Miami Marlins

Rare base-running gaffe can’t derail Jose Fernandez as Marlins top Brewers

Miami Marlins pitcher Jose Fernandez throws during the first inning of a baseball game against the Milwaukee Brewers, Mon., May 9, 2016, in Miami.
Miami Marlins pitcher Jose Fernandez throws during the first inning of a baseball game against the Milwaukee Brewers, Mon., May 9, 2016, in Miami. AP

When is a home run not a home run?

The Marlins found out the hard way on Monday when J.T. Realmuto’s blast into the Home Run Sculpture at Marlins Park was negated. The reason: Realmuto passed teammate Marcell Ozuna on the base path — a violation of Rule 7.08 (h).

The unusual play — there have been only 15 documented instances in major-league history of a player losing a home run because of the base running rule — did not prevent the Marlins from pulling out a 4-1 victory over the Brewers.

But it — and the pitching of Jose Fernandez — were the story lines.

Fernandez delivered seven scoreless innings, striking out 11 along the way. He is now 20-1 for his career at Marlins Park. Fernandez would have received even better run support if not for the base-running gaffe in the second.

After Ozuna reached on one-out single, Realmuto hit a towering fly ball that dropped into the base of the Home Run Sculpture in left-center.

But as Ozuna retreated to first as if preparing to tag up if the ball had been caught, Realmuto passed him. The Brewers challenged the play and, after umpires reviewed the replay, concurred that the Marlins were in violation.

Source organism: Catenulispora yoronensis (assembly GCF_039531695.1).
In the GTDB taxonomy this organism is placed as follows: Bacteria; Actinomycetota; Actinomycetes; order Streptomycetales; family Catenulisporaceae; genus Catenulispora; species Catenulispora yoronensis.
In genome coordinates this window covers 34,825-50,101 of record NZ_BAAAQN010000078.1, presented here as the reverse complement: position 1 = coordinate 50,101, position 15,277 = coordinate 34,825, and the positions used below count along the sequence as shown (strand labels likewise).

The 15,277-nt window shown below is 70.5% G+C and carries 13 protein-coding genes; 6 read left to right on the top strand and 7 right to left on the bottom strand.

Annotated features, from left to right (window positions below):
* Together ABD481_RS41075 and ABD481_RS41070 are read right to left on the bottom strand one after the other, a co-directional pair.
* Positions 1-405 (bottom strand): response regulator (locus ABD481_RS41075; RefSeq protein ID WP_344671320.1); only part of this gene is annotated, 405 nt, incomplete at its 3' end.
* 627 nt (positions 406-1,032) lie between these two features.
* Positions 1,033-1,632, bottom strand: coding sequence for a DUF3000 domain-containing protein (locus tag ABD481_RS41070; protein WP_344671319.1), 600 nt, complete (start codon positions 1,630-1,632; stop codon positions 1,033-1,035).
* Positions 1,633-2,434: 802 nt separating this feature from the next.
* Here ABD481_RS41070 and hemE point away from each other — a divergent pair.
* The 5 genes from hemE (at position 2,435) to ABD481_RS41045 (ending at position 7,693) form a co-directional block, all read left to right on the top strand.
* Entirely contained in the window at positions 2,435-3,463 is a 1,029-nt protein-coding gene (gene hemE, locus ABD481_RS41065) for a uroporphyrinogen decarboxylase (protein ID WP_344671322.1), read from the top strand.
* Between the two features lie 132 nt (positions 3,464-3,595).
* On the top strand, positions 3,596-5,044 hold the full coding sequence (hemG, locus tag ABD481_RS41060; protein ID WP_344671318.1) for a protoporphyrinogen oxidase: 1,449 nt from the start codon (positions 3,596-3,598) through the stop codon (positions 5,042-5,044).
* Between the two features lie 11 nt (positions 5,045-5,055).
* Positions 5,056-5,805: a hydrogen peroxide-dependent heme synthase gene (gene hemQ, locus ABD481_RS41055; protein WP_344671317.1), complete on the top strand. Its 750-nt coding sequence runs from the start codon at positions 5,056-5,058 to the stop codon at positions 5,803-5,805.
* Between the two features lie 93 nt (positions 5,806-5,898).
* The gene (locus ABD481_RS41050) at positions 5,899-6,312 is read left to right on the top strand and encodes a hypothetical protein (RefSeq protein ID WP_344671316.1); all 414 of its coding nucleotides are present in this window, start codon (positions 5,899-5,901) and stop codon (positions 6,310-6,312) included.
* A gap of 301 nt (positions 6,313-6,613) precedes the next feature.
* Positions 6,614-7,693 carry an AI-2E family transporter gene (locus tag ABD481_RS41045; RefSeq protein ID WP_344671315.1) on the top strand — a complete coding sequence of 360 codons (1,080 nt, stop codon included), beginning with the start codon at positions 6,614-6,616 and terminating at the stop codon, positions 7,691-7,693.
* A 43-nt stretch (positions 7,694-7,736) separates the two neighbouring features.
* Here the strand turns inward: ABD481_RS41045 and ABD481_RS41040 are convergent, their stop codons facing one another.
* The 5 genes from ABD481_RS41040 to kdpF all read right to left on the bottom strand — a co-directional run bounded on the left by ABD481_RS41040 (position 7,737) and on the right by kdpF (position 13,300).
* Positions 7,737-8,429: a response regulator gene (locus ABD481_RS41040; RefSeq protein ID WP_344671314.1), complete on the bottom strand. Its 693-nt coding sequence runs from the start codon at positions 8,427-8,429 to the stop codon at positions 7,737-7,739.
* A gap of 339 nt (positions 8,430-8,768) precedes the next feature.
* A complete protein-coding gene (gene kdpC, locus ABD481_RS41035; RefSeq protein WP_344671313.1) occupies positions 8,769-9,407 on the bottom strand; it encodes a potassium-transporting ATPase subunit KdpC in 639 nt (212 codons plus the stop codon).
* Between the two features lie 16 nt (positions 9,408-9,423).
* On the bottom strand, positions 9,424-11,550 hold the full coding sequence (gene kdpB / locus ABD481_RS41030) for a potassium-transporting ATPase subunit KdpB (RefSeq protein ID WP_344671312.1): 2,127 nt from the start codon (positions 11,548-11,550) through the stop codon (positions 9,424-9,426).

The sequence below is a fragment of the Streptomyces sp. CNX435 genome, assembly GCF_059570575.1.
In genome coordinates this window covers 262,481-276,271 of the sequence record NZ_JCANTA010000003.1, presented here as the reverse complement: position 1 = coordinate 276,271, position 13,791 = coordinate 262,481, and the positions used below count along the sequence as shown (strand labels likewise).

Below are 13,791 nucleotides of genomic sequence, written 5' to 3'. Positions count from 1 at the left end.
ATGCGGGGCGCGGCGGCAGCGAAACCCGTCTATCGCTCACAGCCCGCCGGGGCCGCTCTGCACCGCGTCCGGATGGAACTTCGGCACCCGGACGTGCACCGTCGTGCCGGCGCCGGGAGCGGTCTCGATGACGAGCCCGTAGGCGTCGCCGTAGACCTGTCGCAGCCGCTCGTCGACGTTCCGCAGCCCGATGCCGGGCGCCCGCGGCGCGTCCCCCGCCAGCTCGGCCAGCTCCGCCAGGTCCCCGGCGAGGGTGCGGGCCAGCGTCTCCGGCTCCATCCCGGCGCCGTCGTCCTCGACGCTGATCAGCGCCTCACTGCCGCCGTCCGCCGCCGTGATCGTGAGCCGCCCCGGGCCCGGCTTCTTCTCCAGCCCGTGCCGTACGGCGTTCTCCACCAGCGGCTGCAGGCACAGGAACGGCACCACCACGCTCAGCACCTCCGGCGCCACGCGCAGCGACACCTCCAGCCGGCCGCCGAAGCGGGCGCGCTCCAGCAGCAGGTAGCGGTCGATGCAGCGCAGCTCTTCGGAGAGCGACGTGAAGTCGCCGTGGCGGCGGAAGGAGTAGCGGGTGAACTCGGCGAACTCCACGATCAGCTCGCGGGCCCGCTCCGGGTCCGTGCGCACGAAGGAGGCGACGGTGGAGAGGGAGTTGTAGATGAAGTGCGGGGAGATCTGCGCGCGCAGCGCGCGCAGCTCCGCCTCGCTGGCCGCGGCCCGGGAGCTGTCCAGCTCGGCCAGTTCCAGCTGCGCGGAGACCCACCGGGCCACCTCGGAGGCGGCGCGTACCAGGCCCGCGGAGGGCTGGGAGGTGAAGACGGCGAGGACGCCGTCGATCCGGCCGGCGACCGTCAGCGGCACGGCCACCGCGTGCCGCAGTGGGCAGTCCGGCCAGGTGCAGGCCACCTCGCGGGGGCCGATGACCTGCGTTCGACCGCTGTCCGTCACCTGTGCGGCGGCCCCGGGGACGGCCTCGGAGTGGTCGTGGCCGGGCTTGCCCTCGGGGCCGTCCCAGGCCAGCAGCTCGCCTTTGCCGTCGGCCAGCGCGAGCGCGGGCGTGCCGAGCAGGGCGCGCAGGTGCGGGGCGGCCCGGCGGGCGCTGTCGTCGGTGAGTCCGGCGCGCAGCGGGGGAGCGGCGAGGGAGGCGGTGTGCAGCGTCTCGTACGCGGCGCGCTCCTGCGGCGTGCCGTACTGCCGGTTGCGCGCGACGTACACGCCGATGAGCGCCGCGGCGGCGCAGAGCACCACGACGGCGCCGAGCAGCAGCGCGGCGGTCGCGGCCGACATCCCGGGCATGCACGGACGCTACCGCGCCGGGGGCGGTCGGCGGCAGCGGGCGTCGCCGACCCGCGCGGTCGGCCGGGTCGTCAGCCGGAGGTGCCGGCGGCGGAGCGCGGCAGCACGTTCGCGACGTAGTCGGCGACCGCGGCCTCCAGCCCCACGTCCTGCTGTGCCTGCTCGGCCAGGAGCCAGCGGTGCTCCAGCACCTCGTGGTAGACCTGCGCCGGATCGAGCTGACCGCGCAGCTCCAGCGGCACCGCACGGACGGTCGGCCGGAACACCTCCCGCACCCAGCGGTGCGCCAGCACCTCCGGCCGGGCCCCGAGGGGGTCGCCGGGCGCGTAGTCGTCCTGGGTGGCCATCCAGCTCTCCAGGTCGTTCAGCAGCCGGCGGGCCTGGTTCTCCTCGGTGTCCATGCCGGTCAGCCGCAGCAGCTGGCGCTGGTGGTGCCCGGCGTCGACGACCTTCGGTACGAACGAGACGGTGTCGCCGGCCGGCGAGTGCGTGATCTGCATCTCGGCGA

“It was my mistake,” Ozuna said. “That cost us one run.”

Ozuna said he apologized to Realmuto.

“I say, ‘Sorry. I feel bad. It’s not going to happen anymore,’” Ozuna recounted. “And I tell it to my teammates.”

But first base coach Perry Hill blamed himself for the mistake. He said he yelled for Ozuna to go halfway between first and second. When Ozuna returned to first, Hill said he should have started looking for Realmuto to tell him to stop.

“My fault,” Hill said. “I should have stopped J.T., so it’s my fault. There’s a lot going on. But once I can’t get Ozuna to go halfway, once I see him coming back, I have to stop [Realmuto]. I’ve done it a hundred times before. I just didn’t do it that time.”

Whoever was to blame, it made for an interesting postgame conversation piece. Some Marlins players said they didn’t really see that it was any one person’s fault. It was just a strange confluence of circumstances.

“It was weird, because when I went out to hit, they said they were overturning it,” Fernandez said. “And I said, ‘What’s going on?’ But what matters is the result today, and that’s all I care about.”

Realmuto said he held no hard feelings despite losing a home run.

“It was just an honest mistake,” Realmuto said. “I was not looking at Ozuna because I was watching the ball. And then he was thinking it was going to be caught in center field, and he was going to try to tag, make a hustle play, really. There’s no bad blood anywhere.”

Realmuto was credited with a RBI single and ruled out. No home run.

According to Retrosheet.org, the last time a home run was taken away for the same reason was in 1986. Lou Gehrig had a home run taken away in 1931 after he passed a base runner. Gehrig finished that season tied for the league home run title with Babe Ruth.

“I don’t think it’s going to cost me a home run title,” Realmuto said, laughing.

It was a night of Little League-type mistakes.

Derek Dietrich tripled and then scored in the seventh when the throw to third struck him and bounced away. And Ozuna dropped a routine fly ball in the sixth.

The Marlins took a shutout into the ninth before A.J. Ramos walked the bases loaded (while also striking out two). Bryan Morris was brought in and walked the first batter he faced, forcing in a run.

But Morris struck out Alex Presley to bring the odd night to an end.

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